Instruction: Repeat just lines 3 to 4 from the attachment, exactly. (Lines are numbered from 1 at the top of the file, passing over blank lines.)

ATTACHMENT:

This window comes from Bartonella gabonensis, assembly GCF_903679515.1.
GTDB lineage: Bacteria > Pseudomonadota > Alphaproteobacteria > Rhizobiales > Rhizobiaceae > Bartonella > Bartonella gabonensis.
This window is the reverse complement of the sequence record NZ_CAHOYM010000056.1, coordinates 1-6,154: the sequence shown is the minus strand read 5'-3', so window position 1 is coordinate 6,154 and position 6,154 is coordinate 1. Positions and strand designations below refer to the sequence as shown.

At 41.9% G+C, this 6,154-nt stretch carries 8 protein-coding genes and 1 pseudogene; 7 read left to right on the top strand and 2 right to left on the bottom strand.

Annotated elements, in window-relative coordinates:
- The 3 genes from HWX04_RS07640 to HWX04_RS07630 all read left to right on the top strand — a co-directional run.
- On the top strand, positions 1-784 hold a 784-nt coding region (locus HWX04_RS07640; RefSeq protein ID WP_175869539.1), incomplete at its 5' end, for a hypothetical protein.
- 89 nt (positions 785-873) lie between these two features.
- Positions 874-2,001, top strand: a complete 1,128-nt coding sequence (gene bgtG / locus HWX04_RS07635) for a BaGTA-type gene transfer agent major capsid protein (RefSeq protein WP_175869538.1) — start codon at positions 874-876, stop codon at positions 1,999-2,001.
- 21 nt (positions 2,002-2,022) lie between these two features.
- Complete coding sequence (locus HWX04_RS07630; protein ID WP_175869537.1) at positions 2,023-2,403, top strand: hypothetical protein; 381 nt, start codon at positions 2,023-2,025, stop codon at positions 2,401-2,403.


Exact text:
This window is the reverse complement of the sequence record NZ_CAHOYM010000056.1, coordinates 1-6,154: the sequence shown is the minus strand read 5'-3', so window position 1 is coordinate 6,154 and position 6,154 is coordinate 1. Positions and strand designations below refer to the sequence as shown.

At 41.9% G+C, this 6,154-nt stretch carries 8 protein-coding genes and 1 pseudogene; 7 read left to right on the top strand and 2 right to left on the bottom strand.